But let’s not get carried away. Genre, tradition, the tried-and-tested and above all, reader expectationsyour expectations!are not to be sniffed at. If Hardy’s out cause he’s ‘Sir Real’, so too is Kafka cause he’s surreal. SpecGram articles need to make you think, not turn you to drink. Not to mention that your editorial board has no wish to be disturbed from its afternoon nap for some piece of writing that’s ‘outside the box’. So, ‘something old, something new’ runs the first line of that piece of doggerel for newly-weds; just so! New, but not so new, now, y’know.

Metric 4: A Balance of Academic Rigor and Accessible Style

This is Big Beast, the Lion in the journal Jungle: Balance. Balance is without doubt a Good Thing. A balanced diet, gymnast, set of scales and ball on a nose of a born-in-captivity seal whose sole purpose is to entertain families of cheering holidaymakers at some aquatic entertainment park each inspire and elevate in equal measure. In fact, the only unbalanced thing about balance is that you can’t get too much of it! SpecGram is a study in balanceliterally! Bell and Tze (2020) listed 20 conceptually distinct kinds of balance in a meta-study of 462 SpecGram articles. And their Number One, to the surprise of none but our most ardent detractors, was the sustained, systematic and simply symphonic balance between academic rigor and accessible style.

This characteristic, balance between academic rigor and accessible styleor the occasional and unfortunate lack of itcomprises our fourth criterion for sifting the rarefied wheat from the quotidian chaff. So, eyes open, reader: if you spot an article which is insufficiently balanced, contact us without delay and we’ll unbalance the bank balance of the writer by re-balancing their employment status to ‘un-’. We’ve even developed a heuristic in easy-to-use table form to support your search for the errant imbalanced writer.

Academ­icity Quotient Access­ibility Quotient Result
Too little Too little Clear that desk!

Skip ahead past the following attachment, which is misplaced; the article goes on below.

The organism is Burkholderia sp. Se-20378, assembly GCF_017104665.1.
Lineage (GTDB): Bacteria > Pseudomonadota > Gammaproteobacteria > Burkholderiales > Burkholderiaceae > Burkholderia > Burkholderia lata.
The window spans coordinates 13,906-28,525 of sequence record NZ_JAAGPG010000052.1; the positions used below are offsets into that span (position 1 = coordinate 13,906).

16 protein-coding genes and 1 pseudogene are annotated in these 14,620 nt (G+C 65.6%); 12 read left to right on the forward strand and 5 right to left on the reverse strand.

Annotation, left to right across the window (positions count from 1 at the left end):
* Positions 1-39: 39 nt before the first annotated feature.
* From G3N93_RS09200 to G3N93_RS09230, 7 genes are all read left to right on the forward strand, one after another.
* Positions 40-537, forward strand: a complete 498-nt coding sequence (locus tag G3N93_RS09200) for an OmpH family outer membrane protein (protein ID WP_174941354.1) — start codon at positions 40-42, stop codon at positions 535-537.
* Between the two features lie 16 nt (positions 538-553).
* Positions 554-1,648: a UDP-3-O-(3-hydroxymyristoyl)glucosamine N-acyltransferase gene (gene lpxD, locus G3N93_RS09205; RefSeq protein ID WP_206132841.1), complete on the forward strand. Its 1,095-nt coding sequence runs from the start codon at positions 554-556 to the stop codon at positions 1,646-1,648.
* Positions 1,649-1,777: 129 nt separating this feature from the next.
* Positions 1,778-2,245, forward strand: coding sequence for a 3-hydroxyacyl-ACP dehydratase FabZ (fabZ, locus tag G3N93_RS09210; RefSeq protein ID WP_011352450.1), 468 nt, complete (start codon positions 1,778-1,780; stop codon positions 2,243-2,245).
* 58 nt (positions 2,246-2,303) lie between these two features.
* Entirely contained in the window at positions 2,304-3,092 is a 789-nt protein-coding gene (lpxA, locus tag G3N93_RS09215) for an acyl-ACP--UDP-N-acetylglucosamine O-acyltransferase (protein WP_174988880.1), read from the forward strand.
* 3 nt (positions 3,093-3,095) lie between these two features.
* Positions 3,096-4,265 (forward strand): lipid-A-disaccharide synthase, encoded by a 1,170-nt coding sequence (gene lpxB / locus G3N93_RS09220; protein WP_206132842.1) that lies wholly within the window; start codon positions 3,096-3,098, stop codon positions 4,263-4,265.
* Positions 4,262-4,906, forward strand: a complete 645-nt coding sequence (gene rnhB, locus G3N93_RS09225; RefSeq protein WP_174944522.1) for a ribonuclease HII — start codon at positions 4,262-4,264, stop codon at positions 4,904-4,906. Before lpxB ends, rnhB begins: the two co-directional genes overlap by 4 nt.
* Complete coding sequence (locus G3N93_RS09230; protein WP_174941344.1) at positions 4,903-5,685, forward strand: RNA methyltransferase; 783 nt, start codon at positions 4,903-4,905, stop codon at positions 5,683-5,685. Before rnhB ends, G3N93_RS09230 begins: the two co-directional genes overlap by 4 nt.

Too little Just enough Nice knowin’ ya!
Too little Too much Begone!
Just enough Too little You’re off!
Just enough Just enough Satis­factory for now
Just enough Too much Byeee­eeee!
Too much Too little L8rz!
Too much Just enough Security!
Too much Too much See you!

As we noted above, the only downside to balance is being balanced with it. So not only should readers feel free to interpret the above criteria as loosely and subjectively as they see fit, but also to apply them randomly and without any basis in fact, rationality or reality. And, according to Bill Ents’ ground-breaking spy thriller-cum-seminal monogram, Balance in Satirical Linguistics as a Rhetorical Mobius Strip, a surfeit of imbalance brings one back to ... who’d have guessed it? ... balance. Finally, as we all know, the word for ‘imbalance’ in proto-Tibetan is nearly an anagram of ‘you’re fired’ when transliterated into Cyrillic. Need we say more?

So that’s where we’re at. Please do get in contact. It’s not, of course, about management wriggling out of responsibility; au contraire, we love firing staff! Instead we want SpecGram to be as democratic as possible. If it was good enough for Plato, it’s good enough for us. So choose your metric, write in, and heads will most definitely roll.

All best,

SpecGram Management Executive Group (SMEG)

[Epilogue: Unfortunately, a significant number of the more ambitious junior members of the Editorial Staff took to this call to cull a little too enthusiastically. It began with several forced demotions to “intern” and ended with two crucifixions and a blood eagle. SMEG has been disbanded and we are trying to rebuild. Please help. —Eds.]

1 Although the thought may be ‘Why am I reading this?’

2 Inaugurated eight years ago, SPIT is the SpecGram Prize for Intellectual Top-notchness. It is awarded by the editorial board to any creditworthy journal.

3 We heartily recommend the module. It is called R-SIET (Rhetorical Style Interactive Experience Training) and comes with a free training seat.

Amateur Hour at the Minas Morgul All-Ages Dance ClubArtemus Zebulon Pratt
Onomastic Destiny ♂Dirk Delarme & Emma Gassert
SpecGram Vol CLXXXIX, No 4 Contents